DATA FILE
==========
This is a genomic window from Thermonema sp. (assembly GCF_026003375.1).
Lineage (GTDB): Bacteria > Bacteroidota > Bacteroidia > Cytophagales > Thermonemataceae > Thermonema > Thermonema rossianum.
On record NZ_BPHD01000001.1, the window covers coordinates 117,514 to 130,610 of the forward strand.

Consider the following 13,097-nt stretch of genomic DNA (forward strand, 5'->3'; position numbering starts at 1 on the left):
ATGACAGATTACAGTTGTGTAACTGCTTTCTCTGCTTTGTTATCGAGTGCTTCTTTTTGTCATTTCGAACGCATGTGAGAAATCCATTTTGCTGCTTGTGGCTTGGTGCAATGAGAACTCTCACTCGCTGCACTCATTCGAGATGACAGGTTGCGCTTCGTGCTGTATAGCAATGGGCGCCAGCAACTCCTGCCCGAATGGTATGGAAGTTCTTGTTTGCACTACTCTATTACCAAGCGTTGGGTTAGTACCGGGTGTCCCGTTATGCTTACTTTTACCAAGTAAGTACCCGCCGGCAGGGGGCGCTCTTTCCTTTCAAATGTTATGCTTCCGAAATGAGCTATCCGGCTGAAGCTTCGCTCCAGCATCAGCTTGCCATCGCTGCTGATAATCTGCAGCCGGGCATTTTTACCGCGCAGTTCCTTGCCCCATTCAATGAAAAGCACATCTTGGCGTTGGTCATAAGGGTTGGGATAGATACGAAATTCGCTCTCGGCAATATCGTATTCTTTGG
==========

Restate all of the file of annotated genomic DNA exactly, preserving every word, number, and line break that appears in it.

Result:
This is a genomic window from Thermonema sp. (assembly GCF_026003375.1).
Lineage (GTDB): Bacteria > Bacteroidota > Bacteroidia > Cytophagales > Thermonemataceae > Thermonema > Thermonema rossianum.
On record NZ_BPHD01000001.1, the window covers coordinates 117,514 to 130,610 of the forward strand.

Consider the following 13,097-nt stretch of genomic DNA (forward strand, 5'->3'; position numbering starts at 1 on the left):
ATGACAGATTACAGTTGTGTAACTGCTTTCTCTGCTTTGTTATCGAGTGCTTCTTTTTGTCATTTCGAACGCATGTGAGAAATCCATTTTGCTGCTTGTGGCTTGGTGCAATGAGAACTCTCACTCGCTGCACTCATTCGAGATGACAGGTTGCGCTTCGTGCTGTATAGCAATGGGCGCCAGCAACTCCTGCCCGAATGGTATGGAAGTTCTTGTTTGCACTACTCTATTACCAAGCGTTGGGTTAGTACCGGGTGTCCCGTTATGCTTACTTTTACCAAGTAAGTACCCGCCGGCAGGGGGCGCTCTTTCCTTTCAAATGTTATGCTTCCGAAATGAGCTATCCGGCTGAAGCTTCGCTCCAGCATCAGCTTGCCATCGCTGCTGATAATCTGCAGCCGGGCATTTTTACCGCGCAGTTCCTTGCCCCATTCAATGAAAAGCACATCTTGGCGTTGGTCATAAGGGTTGGGATAGATACGAAATTCGCTCTCGGCAATATCGTATTCTTTGG